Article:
The Texans were looking under every rock at the NFL Scouting Combine for a new cornerback to replace Kareem Jackson. Baker’s a tough, heady player who will contribute immediately.
24 – OAKLAND (from Chicago)
Clelin Ferrell – Edge
School: Clemson | Year: Junior (RS)
Jon Gruden hopes Ferrell can bring back the pass rush the team missed after trading Khalil Mack.
25 – PHILADELPHIA
Josh Jacobs – RB
School: Alabama | Year: Junior
Yes, the Eagles traded for Jordan Howard, but he has only one year left on his deal and giving up a 2020 sixth-round pick (conditions could allow it to flex to a fifth) is not exactly the price one would pay for a top difference-maker. Jacobs is a beast of a runner and could take pressure off of Carson Wentz.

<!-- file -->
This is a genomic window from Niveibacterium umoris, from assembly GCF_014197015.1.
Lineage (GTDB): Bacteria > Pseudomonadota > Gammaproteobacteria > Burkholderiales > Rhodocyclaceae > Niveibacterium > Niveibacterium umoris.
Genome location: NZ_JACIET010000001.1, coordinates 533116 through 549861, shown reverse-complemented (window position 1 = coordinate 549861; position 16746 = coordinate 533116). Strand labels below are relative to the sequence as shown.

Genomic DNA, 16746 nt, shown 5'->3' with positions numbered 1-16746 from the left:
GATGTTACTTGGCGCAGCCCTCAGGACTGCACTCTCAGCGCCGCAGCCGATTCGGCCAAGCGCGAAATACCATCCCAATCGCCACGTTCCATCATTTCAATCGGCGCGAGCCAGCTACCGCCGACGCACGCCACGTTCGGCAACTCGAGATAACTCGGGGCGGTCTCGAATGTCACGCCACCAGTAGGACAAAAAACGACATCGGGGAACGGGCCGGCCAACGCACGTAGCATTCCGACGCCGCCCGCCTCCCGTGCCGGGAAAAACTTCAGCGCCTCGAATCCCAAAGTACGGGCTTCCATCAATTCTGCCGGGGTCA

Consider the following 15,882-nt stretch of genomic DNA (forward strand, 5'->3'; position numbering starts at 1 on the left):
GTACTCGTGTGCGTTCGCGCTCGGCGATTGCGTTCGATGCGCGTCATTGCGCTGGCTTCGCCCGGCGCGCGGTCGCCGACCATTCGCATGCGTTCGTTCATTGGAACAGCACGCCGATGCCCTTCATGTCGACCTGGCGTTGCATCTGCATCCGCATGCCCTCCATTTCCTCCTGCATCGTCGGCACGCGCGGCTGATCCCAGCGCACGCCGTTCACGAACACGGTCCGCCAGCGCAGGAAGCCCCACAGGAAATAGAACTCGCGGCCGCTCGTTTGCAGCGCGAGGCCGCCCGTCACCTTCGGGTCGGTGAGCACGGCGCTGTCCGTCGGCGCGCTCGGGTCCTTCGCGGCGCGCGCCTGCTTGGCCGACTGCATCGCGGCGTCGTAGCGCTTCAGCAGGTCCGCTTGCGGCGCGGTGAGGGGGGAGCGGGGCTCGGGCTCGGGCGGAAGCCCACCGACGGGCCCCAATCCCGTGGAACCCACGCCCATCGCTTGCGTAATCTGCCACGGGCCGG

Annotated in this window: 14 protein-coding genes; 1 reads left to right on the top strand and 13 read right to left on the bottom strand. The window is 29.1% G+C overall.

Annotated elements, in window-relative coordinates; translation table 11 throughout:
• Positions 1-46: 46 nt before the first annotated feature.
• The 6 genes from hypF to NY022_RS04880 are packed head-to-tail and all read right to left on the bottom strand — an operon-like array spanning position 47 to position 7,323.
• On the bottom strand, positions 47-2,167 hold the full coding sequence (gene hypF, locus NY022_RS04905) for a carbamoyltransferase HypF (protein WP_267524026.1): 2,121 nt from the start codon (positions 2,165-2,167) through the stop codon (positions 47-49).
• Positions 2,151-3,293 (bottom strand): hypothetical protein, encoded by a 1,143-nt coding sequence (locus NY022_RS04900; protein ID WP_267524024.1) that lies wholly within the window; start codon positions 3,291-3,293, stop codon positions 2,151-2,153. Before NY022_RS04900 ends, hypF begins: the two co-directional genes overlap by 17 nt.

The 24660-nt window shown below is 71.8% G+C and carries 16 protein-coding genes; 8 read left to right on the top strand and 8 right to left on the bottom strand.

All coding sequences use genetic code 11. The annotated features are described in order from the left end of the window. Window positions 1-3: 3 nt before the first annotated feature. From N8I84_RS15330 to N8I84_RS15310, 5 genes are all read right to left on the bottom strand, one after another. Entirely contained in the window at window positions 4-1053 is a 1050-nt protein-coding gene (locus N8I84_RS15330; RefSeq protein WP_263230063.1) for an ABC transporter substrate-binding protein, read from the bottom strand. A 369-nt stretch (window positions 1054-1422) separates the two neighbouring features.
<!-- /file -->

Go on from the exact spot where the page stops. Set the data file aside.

26 – INDIANAPOLIS
Dexter Lawrence – DT
School: Clemson | Year: Junior
GM Chris Ballard is always looking to upgrade his team’s defensive line. Wilkins is a great value at this point of the round.
27 – OAKLAND (from Dallas)
Byron Murphy – CB
School: Washington | Year: Sophomore (RS)
Gareon Conley gets a strong partner in Murphy, who possesses the best ballhawking skills in the class.
28 – LOS ANGELES CHARGERS
Cody Ford – OT
School: Oklahoma | Year: Junior (RS)
The right side of the Chargers’ offensive line was exposed in the playoffs. Ford will tighten things up over there in a hurry.
29 – KANSAS CITY
Garrett Bradbury – C
School: N.C. State | Year: Senior (RS)
Replacing Mitch Morse won’t be easy, but Bradbury is an experienced and agile lineman worthy of the challenge.
30 – GREEN BAY (from New Orleans)
Noah Fant- TE
School: Iowa | Year: Junior
Matt LaFleur leaned heavily on three-tight end sets in Tennessee last year, so it won’t be a surprise if he wants to add an athletic receiver to play alongside Jimmy Graham and Marcedes Lewis.
31 – SEATTLE PROJECTED TRADE WITH RAMS.
Jeffery Simmons – DT
School: Mississippi State | Year: Junior